Top five energy market developments every business needs to know


From mixed reactions to recent Government announcements to notable investments in nuclear capacity and offshore wind, there are several critical developments currently shaping the energy sector.

Here are our top five need-to-know topics for businesses this quarter writes Michael Byrne, Head of Marketing and Insight at npower Business Solutions

A mixed report for the Government

While the Spring Budget failed to deliver the level of certainty and support many businesses were hoping for, it did include some positive announcements, including a commitment to investing in future nuclear capacity, as well as £1 billion committed to the Contracts for Difference (CfD) auction held in March. There was also good news for businesses around full expensing, which may help with future sustainability investments.

However, a poll of participants at our recent Energy Insight webinar – which is now available on demand – suggested businesses want the government to provide better incentives to help them become more energy efficient. This is something we are continually campaigning for, so it needs to be a priority.

Policy and network charges on energy invoices to rise

The non-commodity charges share of business electricity invoices is increasing, from 21% in Q1 2023 to 46% in Q1 2024. By Q4 2025, our Industry Charging team forecasts it will reach 60%.

We are also looking at six new costs due to hit invoices in the next few years – the nuclear ‘Regulated Asset Base’ (RAB) subsidy, the Green Hydrogen Levy, the Energy Intensive Industry (EII) subsidy, carbon capture subsidy, Data Integration Platform (DIP) charges and the Virtual Lead Party supplier (VLP) reconciliation.

A downward trend for wholesale energy costs

Prices for gas and electricity are coming down – and this trend looks to continue over the longer term.

But experts are not forecasting a return to pre-2020 levels of £50/MWh for some time, if ever. This can partly be attributed to lower than hoped for renewable capacity – especially offshore wind – replacing gas-fired generation. And while prices are reducing, volatility is very much expected to remain in the market.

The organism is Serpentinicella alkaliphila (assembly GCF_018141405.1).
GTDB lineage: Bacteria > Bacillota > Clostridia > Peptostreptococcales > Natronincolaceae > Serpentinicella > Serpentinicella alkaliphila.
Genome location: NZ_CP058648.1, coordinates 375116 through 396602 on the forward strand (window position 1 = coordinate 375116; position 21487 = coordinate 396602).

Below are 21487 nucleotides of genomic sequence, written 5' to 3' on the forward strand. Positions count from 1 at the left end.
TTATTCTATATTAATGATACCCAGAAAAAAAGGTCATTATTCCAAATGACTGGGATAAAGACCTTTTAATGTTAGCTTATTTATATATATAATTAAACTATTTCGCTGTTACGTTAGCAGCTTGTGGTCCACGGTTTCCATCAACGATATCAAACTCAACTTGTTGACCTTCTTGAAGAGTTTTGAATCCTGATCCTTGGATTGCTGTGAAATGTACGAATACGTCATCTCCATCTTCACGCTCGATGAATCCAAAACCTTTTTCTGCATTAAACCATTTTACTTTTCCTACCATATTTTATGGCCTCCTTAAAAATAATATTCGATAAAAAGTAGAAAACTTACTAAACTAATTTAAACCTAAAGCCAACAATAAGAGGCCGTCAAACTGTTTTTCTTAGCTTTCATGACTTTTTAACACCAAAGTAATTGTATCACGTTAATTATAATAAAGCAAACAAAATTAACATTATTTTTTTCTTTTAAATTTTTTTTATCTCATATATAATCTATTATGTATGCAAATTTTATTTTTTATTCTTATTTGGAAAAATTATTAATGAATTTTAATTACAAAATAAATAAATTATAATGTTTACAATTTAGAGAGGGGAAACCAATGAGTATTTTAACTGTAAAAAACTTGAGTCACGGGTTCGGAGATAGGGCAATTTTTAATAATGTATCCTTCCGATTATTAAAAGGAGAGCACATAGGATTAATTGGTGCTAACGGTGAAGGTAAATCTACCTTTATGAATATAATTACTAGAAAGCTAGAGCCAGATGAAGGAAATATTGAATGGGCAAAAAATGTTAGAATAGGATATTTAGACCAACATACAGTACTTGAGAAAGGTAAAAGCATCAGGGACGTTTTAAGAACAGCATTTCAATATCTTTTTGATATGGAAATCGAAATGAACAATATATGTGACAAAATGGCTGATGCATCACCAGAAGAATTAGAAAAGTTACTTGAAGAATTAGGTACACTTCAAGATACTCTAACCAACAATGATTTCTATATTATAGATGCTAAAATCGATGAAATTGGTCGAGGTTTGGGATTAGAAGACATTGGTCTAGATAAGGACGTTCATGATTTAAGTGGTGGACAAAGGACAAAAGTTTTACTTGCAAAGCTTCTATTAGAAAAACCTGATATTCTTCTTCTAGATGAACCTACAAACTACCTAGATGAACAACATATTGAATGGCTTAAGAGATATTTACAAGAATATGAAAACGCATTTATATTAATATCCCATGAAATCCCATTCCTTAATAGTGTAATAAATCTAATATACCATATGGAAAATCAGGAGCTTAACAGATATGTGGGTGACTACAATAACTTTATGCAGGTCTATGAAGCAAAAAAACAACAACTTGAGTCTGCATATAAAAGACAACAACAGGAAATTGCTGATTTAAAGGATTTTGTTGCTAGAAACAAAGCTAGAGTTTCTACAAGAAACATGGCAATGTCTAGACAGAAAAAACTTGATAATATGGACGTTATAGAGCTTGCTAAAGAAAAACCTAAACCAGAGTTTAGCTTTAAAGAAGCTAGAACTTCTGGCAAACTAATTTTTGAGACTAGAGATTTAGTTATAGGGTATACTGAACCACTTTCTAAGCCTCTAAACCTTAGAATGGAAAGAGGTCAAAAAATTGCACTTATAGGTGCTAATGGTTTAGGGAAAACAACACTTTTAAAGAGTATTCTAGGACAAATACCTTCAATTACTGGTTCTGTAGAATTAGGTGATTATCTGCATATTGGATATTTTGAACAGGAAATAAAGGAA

When it comes to reaching net zero by 2050, the Climate Change Committee (CCC) recently reported the government has failed to make progress on any of the seven key areas the CCC identified as necessary to achieve this.

New trends in securing renewable supply

The UK may be generating more renewable energy – forecast to hit 47% of our power mix by 2025 – but demand still exceeds supply.

This is driving growth in two kinds of Power Purchase Agreements (PPAs). Firstly, those where businesses invest in on-site renewable generation, and secondly, the expanding area of third-party Corporate PPAs.

Major new initiative to impact all electricity consumers

Market-wide Half-Hourly Settlement (MHHS) will significantly reform how electricity is generated, used and stored in the UK. For energy consumers, this will bring changes to the way consumption data is calculated and managed.

The MHHS delivery deadline is December 2026 – and all industry parties are currently working on a plan of action, which will be communicated to consumers in the coming months.

You can put your questions to our MHHS experts here.


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